NR thought that passenger usage which just keep going up and came up with gold plated schemes to future proof the railway so now need to get back to simpler fixes. Im glad the croydon scheme has been stopped it would have necessitated 5 years of disruption for limited benefit. Norwood could easily be sorted by making use of the space they have on the South side to move the platforms further apart without having to change the track layout other than do away with the redundant platform 7.

  4. Richard says:

    As Norwood Junction is now an important interchange between stopping services in the Sydenham corridor and East Croydon and all destinations on from there, provision of step free interchange at NJ should have been a requisite for this significant timetable change.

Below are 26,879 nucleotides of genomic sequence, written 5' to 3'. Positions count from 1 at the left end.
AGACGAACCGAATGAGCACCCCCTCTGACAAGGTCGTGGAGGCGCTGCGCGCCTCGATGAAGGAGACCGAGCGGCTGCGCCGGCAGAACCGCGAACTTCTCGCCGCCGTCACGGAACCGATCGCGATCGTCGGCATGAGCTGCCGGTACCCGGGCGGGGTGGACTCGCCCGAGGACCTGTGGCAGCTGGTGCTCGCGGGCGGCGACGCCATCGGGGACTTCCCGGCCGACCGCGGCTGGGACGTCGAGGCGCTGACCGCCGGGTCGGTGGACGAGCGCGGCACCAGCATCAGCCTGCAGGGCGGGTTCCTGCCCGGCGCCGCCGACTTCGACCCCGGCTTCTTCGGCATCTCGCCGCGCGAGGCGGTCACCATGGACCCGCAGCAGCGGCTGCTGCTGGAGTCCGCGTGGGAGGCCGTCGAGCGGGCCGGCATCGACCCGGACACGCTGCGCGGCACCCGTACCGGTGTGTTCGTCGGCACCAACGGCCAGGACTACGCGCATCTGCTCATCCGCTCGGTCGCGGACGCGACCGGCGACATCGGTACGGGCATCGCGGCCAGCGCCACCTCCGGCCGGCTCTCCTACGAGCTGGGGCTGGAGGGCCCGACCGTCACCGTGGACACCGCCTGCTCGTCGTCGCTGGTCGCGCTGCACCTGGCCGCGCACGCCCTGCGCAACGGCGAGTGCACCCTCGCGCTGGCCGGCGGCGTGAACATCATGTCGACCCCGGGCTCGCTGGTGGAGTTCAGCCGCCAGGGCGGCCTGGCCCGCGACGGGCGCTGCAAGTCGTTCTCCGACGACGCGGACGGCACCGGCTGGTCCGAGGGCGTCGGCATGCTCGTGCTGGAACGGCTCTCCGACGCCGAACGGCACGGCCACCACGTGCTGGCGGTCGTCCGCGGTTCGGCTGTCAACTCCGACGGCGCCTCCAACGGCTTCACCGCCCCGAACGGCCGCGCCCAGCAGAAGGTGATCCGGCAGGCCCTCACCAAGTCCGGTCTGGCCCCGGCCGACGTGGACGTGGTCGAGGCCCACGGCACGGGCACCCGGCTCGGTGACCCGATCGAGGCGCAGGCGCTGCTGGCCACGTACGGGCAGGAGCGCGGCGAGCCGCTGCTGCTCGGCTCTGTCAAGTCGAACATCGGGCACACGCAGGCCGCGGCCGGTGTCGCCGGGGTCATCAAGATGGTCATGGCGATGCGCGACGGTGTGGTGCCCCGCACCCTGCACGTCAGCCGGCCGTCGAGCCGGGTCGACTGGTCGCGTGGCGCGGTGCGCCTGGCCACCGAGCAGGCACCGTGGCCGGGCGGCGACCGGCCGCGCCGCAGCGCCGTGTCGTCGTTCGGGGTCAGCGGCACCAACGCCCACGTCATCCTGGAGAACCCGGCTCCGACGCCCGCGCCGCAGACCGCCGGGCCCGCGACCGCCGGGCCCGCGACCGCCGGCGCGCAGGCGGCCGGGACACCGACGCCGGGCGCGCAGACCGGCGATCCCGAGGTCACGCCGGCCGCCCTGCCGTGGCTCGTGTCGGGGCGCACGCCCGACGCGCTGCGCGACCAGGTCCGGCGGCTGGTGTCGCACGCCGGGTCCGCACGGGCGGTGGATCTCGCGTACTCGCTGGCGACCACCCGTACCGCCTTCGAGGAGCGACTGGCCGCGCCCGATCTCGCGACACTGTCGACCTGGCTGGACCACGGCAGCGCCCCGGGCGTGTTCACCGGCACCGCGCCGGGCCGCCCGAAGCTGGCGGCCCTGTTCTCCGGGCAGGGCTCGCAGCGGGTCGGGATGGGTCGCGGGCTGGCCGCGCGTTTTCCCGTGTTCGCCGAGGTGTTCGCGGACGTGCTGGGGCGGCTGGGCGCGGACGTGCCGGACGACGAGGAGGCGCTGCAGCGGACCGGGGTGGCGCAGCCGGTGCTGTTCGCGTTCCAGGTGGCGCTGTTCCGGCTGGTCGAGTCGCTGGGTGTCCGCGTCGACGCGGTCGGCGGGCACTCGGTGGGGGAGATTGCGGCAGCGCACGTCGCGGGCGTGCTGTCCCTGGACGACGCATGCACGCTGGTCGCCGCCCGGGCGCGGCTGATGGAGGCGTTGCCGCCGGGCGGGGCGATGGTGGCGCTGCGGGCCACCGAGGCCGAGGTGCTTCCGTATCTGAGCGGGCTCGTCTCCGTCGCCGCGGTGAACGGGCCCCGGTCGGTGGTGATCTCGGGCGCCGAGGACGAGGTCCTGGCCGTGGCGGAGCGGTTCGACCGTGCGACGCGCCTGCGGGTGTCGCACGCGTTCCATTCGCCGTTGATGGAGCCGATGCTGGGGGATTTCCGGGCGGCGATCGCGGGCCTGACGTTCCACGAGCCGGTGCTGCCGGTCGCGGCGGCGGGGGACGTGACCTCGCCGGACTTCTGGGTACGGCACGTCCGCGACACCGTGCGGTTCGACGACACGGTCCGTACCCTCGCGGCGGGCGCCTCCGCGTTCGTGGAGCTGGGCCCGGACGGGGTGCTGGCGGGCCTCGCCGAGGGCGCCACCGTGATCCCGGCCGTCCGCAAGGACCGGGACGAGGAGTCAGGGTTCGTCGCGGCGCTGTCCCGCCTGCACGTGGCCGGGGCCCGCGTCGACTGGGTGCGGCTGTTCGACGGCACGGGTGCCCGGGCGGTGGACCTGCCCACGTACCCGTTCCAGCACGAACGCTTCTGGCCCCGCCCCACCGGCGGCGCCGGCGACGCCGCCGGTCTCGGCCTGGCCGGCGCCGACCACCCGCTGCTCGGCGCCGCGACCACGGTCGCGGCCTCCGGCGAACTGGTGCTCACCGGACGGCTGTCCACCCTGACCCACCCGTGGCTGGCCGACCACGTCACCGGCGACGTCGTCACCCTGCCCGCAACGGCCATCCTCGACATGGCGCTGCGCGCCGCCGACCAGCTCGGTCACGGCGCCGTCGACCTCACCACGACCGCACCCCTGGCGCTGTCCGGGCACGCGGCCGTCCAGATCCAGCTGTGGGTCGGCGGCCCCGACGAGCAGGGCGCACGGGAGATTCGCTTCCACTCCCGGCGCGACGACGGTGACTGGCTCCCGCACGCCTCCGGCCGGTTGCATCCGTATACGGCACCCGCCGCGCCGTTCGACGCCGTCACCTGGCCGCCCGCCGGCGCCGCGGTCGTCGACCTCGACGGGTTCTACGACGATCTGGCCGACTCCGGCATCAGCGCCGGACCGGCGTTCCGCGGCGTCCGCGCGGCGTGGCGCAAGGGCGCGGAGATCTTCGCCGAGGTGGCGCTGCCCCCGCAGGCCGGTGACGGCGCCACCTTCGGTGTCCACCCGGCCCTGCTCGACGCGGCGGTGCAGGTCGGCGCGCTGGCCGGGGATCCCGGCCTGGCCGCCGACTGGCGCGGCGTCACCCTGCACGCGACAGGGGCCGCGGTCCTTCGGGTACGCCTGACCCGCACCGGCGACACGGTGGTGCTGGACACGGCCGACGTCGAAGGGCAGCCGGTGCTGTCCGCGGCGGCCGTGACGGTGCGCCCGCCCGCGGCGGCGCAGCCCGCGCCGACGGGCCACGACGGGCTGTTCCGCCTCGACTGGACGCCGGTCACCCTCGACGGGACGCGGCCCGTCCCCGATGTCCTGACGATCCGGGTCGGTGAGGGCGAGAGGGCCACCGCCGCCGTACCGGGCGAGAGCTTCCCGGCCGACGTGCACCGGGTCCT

Unfortunately none of the track remodelling and station rebuilding solutions were particularly cheap.

  5. Trevor says:

    The realignments and resultant capacity increases are desperately needed to reduce network-impacting congestion. The step-free platform changes are nice-to-haves but very expensive and shouldn’t be given the same priority.

  6. Matt S says:

    Some works are necessary at the station. There is no step-free access at the station. I have helped young mothers carry prams down the stairs when I am there but they need a lift. The area is growing in population and we will require greater provision as well as services.
    The platform/track on the eastern side of the station is unused and could be utilized. The platforms need realignment to make better use of the land available.

  7. Heather says:

    Norwood Junction needs step free access. The station has direct routes to airports and the Eurostar terminal. Given the number of people who now use this station, I am amazed that this is not a priority.
    There are other stations in the area which have lifts but yet have lower passenger numbers than Norwood Junction. I am also unclear about the responsibility for any future improvement works because the station is now run by TFL. Should TFL be funding these badly needed improvements?